In the 1960s, Karl von Frisch announced the surprising discovery that scout honeybees announce detailed information to their hivemates about food sources with a “waggle dance”.  This information, conveyed via the dance’s vigor and angle, tells recruit bees what angle to fly relative to the sun, how far to go, and how good the food […]

The Monarch Butterflies in the Flight Simulator, II

How much software can fit in a butterfly brain?  Scientists are again amazed at the navigating ability of Monarch butterflies.  In the 07/09/2002 entry, we reported about how Canadian researchers used a clever flight simulator to test Monarch butterfly navigation with reference to sun angle.  Now, using an enhanced version of the earlier “butterfly flight […]

How Did Salamanders Migrate from North America to Korea?

Salamanders are not particularly thought of as world travelers.  A new species of lungless salamander of the family Plethodontidae has been found in Korea.  Almost all previous members were found only in North America.  To EurekAlert, reporting on a paper published in Nature,1 this is comparable to “discovering pandas in California or kangaroos in Argentina.”  […]

Giant Carnivorous Amphibians Found in African Fossil Deposit

Meat-eating amphibians shaped like crocodiles?  Be glad you didn’t live in West Africa 250 million years ago, say scientists at McGill University.  Two species were described, one with large and small fang-like teeth, and another with curved horns on the back of its head. The fossils didn’t come with dates on them, and since amphibian […]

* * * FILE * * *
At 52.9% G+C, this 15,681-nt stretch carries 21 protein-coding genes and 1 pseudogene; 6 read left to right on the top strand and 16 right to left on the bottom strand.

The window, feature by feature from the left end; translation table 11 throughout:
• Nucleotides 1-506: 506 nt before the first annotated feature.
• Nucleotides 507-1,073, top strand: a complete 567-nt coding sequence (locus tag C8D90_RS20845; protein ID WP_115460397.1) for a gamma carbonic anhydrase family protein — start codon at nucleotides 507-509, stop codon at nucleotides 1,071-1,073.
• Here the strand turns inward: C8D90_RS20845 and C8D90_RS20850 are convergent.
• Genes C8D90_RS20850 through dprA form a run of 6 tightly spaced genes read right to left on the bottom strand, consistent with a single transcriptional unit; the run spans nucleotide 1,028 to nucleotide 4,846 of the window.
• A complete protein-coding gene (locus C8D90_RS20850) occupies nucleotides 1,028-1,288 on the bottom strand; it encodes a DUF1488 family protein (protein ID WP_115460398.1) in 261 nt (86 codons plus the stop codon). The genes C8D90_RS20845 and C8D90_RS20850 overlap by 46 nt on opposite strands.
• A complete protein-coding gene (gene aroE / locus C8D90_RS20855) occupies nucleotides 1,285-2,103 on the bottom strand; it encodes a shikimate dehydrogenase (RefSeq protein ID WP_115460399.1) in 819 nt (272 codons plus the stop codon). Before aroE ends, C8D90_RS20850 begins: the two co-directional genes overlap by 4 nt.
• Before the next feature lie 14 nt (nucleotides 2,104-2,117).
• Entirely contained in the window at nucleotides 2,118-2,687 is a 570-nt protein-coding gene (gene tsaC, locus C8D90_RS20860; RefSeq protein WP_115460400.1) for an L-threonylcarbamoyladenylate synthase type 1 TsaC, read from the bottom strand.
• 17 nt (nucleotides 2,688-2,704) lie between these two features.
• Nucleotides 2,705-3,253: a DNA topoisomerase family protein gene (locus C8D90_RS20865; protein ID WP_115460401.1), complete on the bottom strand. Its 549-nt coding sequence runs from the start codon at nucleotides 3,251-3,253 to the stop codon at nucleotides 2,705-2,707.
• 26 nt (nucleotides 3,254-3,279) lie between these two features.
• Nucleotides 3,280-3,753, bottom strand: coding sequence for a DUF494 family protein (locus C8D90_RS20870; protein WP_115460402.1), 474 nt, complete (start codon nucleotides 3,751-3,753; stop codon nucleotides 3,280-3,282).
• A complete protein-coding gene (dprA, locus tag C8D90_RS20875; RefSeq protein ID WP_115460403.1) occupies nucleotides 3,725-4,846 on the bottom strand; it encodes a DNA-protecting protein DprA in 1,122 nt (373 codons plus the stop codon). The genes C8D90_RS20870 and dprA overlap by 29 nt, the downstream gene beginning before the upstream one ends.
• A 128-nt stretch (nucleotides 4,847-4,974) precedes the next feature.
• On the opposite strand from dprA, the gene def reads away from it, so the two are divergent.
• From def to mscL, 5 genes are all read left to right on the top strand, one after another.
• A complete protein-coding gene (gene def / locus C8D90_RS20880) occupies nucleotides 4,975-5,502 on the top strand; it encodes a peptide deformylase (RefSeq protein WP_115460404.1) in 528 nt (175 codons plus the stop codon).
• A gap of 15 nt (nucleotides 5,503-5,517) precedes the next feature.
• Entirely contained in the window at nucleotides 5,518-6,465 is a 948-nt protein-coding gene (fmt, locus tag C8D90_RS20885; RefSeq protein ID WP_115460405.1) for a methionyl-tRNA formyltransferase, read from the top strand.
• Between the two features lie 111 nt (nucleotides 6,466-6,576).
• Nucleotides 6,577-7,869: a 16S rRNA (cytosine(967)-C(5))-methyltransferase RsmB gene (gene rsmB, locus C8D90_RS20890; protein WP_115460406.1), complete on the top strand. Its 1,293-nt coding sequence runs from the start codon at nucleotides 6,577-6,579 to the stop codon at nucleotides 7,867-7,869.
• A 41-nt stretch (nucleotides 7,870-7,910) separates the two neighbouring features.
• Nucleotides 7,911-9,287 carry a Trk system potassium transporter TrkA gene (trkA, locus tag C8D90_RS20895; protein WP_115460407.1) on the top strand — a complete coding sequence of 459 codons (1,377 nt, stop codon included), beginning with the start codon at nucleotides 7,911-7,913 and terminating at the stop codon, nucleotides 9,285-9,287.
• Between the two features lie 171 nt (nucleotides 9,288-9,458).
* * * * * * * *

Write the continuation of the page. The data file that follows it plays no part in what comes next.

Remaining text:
Butterflies Really Know How to Fly

The path of a butterfly may appear haphazard to us, but there is a method to the fluttering.  A UK team of scientists put transponders on butterflies and monitored their flight paths.  They found that the looping paths appear to help with orientation and food detection.  The rest of the time, they flew straight at […]

Go to the Roach, Thou Robotics Designer

Most of us can’t step on them fast enough, but of cockroaches, engineers at Johns Hopkins say “the pesky critters are excellent role models” – for robotics.  Classroom exercises include building obstacle courses for cockroaches and observing how they use their antennae to navigate, even in the dark.  Said one student, experienced in trying to […]

“Evolution Stories Are Subtle and Complex” – Truth or Euphemism?

A worm brain has photoreceptors similar to those in humans.  What does it mean?  Elizabeth Pennisi in Science1 sets the stage, commenting on work by Arendt et al. in the same issue,2 “Ciliary Photoreceptors with a Vertebrate-Type Opsin in an Invertebrate Brain.”  One might think this demonstrates common ancestry, but Pennisi explains that it’s not […]

Darwinian Just-So Story Criticized

When Young and Brodie & son published their article “How the Horned Lizard Got its Horns,” (see 04/01/2004 headline), they apparently meant it as a bit of April-fool joke, not a real Kipling-style just-so story.  Several respondents in the Sept 24 issue of Science,1 however, either didn’t think it was funny or concluded the story […]